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BOOK REVIEW: Vagabonding by Rolf Potts
Vagabonding: An Uncommon Guide to the Art of Long-Term World Travel by Rolf Potts
My rating: 5 of 5 stars
Vagabonding is a book about how to make the leap from a cubicle-dwelling company-man (or woman) to a wandering free-spirit.
This book serves two functions. The first is to answer questions about how one goes about seeing the world if one is not independently wealthy or a recent lotto winner. In this role it provides information such as how one can fund one’s travel time, and, perhaps more importantly, how one can get a job after one has an 18 month void in one’s resume.
The second function is to psyche one up to take the leap. In this role it is more persuasive than informative. In both roles it succeeds, but it is in this second role that it is most useful. The Introduction title is “How to Win and Influence Yourself” and Chapter 1 is entitled “Declare your Independence.”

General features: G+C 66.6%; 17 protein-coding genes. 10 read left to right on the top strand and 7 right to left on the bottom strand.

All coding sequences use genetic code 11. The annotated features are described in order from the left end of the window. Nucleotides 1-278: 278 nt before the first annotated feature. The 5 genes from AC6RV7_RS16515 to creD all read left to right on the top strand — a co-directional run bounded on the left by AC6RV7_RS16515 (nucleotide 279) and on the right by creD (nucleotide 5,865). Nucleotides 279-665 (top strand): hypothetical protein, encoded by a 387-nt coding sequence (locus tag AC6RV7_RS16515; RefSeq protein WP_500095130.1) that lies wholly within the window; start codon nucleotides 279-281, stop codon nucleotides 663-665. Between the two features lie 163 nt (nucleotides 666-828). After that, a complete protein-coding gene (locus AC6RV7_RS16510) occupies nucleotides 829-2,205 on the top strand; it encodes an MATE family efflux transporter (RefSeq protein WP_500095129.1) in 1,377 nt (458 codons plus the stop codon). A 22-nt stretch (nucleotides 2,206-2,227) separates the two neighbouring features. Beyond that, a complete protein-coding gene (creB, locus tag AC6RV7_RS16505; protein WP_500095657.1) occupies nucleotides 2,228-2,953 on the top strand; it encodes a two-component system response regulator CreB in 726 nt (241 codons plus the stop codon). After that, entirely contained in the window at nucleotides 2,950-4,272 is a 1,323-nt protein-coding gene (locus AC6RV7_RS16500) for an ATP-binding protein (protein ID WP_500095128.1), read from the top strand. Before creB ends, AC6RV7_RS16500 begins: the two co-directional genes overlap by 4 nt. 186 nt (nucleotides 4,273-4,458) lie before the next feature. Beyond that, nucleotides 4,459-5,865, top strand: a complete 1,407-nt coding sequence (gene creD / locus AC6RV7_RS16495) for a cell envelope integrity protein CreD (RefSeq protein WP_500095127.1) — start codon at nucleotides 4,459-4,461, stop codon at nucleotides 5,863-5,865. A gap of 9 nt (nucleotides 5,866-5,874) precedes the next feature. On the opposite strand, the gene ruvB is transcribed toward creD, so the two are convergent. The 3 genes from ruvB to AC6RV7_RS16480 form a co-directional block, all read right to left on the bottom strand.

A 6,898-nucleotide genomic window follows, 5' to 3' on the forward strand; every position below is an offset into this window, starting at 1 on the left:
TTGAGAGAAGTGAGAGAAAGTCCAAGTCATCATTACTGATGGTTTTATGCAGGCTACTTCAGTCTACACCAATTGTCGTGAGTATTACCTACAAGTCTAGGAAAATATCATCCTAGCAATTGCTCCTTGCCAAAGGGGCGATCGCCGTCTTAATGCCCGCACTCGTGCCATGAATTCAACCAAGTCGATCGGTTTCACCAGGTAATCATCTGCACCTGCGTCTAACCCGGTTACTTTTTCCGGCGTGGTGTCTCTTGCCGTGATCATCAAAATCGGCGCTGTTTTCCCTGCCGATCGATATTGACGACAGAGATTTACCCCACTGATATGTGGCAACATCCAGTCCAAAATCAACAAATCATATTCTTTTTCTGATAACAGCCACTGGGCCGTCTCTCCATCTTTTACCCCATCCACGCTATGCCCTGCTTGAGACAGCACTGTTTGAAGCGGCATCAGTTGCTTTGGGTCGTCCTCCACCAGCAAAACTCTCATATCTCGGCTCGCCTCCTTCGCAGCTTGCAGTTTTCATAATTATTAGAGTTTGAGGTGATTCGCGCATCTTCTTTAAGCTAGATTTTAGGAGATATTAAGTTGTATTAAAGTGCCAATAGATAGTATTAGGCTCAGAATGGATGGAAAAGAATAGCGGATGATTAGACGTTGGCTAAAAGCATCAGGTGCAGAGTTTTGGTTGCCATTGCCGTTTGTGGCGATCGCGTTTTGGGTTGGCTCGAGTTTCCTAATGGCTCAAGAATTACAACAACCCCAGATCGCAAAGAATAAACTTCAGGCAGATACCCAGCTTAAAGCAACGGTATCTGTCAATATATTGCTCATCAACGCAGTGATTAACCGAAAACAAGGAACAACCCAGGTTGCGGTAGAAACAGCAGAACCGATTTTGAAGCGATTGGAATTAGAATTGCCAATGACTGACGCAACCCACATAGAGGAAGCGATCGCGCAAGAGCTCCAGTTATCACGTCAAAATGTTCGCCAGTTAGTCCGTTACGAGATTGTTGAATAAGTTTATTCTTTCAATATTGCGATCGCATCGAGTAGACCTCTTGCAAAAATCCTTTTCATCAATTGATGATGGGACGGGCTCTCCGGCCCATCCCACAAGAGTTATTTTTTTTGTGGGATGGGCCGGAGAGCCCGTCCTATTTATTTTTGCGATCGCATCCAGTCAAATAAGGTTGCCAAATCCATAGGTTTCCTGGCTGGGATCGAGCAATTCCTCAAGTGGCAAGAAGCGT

Each chapter has a list of tips and/or references, quotes from those who have done it, and a profile of a famous person associated with the lifestyle, including: Thoreau, Whitman, Muir, and Annie Dillard. The quotes show you that mere mortals have made this leap. The profiles show that you that you will be in excellent company if you do it.
One of the most important themes in this book is simplified living. If one isn’t independently wealthy, one will have to make “sacrifices” to adopt this lifestyle. However, if one learns to live lean, one will be able to make do with much less. One must also live lean during one’s travels. Potts’s advice is to travel light, and leave the electronics at home. (The latter may seem impossible these days, but as a person who recently lost a laptop in a travel accident, I respect the logic.)
I highly recommend this book for anyone who is ready to take the leap, but only if you’re serious.